The largest additive manufactured passenger aircraft part for Qatar Airways
Diehl Aviation delivered what is reportedly called the largest 3D printed part for passenger aircraft to a famous airline company. The 3D printed part is a curtain comfort header developed with Airbus. Made with a 3D printing technology called FDM, it will be installed on Airbus’350 XWB jet airliner and will first be implemented by Qatar Airways.
It took 12 months for them to move from development of the initial concept to EASA aircraft certification and delivery. The additive manufactured curtain comfort header will have the role of separating the different classes on-board.
The 3D printed part is made to fit the curtain rail. Twelve 3D printed parts are designed before being attached together to make an overall 1140 x 720 x 240 mm part. Additive manufacturing has consequently simplifies the production of this curtain comfort header. Normally, all modules are made from numerous layers of laminated fiberglass, which requires complex tools.
The 3D printed Curtain Comfort Header, the largest 3D printed part for a passenger aircraft. Photo via Diehl Aviation.
Customization is easier with additive manufacturing than traditional manufacturing methods. This enables better integration of further functions and presents huge benefit to improve passenger experience, thanks to retrofit solutions for example. Also, maintenance of the aircraft is simpler due to short execution delays and 3D parts that are can be easily removed, replaced, and repaired.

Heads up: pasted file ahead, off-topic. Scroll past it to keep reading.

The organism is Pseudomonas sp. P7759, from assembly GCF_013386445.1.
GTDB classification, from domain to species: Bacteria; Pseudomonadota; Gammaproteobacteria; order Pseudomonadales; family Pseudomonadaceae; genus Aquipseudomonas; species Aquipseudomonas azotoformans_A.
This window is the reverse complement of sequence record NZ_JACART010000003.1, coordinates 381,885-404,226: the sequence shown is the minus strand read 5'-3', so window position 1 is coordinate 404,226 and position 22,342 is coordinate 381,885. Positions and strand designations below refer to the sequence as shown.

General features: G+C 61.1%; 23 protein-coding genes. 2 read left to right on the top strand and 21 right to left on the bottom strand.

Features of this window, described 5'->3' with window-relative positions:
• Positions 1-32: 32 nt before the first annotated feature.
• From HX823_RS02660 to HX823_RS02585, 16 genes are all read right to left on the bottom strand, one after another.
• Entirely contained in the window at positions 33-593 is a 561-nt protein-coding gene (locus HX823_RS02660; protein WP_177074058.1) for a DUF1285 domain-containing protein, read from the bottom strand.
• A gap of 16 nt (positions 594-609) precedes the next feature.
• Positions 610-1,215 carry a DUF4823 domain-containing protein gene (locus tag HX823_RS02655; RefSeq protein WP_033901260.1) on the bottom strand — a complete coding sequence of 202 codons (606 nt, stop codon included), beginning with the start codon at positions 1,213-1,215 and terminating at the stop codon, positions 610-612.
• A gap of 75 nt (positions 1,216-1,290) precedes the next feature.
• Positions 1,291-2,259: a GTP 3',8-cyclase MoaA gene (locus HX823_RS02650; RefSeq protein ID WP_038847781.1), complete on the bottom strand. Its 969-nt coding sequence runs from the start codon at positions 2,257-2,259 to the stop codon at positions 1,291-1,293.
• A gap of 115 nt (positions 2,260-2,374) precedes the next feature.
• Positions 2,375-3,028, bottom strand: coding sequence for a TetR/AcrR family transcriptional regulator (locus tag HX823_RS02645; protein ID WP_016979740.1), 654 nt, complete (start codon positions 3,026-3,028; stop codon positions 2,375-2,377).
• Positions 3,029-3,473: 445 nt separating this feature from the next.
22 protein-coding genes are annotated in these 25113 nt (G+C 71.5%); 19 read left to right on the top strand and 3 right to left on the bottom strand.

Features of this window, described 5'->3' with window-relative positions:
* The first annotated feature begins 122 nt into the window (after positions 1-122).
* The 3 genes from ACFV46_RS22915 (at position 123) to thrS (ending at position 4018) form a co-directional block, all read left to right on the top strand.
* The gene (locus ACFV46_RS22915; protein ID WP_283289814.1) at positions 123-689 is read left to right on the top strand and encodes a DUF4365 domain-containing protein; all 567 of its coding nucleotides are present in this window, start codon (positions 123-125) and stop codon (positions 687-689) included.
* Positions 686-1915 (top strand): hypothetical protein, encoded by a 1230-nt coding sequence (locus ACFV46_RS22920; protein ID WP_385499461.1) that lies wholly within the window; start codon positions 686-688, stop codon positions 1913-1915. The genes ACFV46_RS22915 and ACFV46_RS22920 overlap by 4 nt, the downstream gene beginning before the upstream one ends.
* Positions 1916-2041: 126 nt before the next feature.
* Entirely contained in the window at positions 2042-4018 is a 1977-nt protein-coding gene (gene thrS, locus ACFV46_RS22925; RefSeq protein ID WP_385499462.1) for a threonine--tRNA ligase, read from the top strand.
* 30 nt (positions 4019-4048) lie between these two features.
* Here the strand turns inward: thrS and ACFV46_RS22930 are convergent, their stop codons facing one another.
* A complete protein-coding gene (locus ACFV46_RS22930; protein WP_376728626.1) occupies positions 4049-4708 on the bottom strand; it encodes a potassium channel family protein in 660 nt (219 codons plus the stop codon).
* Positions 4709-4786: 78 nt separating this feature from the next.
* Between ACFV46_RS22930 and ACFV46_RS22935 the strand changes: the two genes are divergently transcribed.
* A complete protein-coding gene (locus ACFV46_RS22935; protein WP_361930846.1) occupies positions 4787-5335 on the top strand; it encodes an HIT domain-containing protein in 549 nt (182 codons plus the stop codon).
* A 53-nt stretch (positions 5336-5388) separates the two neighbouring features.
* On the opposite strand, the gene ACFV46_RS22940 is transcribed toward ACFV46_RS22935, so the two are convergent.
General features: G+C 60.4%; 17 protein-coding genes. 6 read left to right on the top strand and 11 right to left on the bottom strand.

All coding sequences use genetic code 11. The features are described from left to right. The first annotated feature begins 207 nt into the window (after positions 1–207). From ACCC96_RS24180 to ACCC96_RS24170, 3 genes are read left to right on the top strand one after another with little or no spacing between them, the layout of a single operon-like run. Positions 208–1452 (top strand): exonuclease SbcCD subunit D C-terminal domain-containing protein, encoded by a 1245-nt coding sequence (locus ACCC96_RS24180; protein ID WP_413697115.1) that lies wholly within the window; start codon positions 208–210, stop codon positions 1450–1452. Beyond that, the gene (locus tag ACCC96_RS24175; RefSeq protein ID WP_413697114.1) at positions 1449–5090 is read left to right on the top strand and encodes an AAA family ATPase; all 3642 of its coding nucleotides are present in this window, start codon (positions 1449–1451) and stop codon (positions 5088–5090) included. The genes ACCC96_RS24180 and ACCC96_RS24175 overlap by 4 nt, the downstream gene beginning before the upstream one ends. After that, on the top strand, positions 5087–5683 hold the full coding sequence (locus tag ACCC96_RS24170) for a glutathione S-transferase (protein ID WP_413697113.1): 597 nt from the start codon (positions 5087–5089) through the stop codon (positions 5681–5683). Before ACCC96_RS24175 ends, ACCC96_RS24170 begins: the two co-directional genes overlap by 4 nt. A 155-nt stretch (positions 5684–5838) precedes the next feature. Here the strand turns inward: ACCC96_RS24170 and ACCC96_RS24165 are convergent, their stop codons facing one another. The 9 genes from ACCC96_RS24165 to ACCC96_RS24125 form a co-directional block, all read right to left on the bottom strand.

Diehl Aviation chose to design the Curtain Comfort Header for the A350 XWB aircraft exclusively with 3D printing because it appears as the most customizable and convenient solution.
Diehl Aviation is not the only company that recognizes the advantages of 3D printing solutions for manufacturing of passenger aircraft. For example, Airbus has already integrated over 1000 3D additive manufactured parts on the Airbus A350 XWB. Then, Finnish airline, Finnair, has also a partnership with Materialise, a 3D printing Belgian provider of manufactured 3D parts in order to save costs and improve its clients services. Finally, Air New Zealand, has also used 3D printed metal parts in its manufacturing process for aircraft in partnership with Zenith Tecnica.
More and more airlines companies are integrating 3D printing to not only improve their customer experience with customized parts but also to have shorter delays and reduce costs.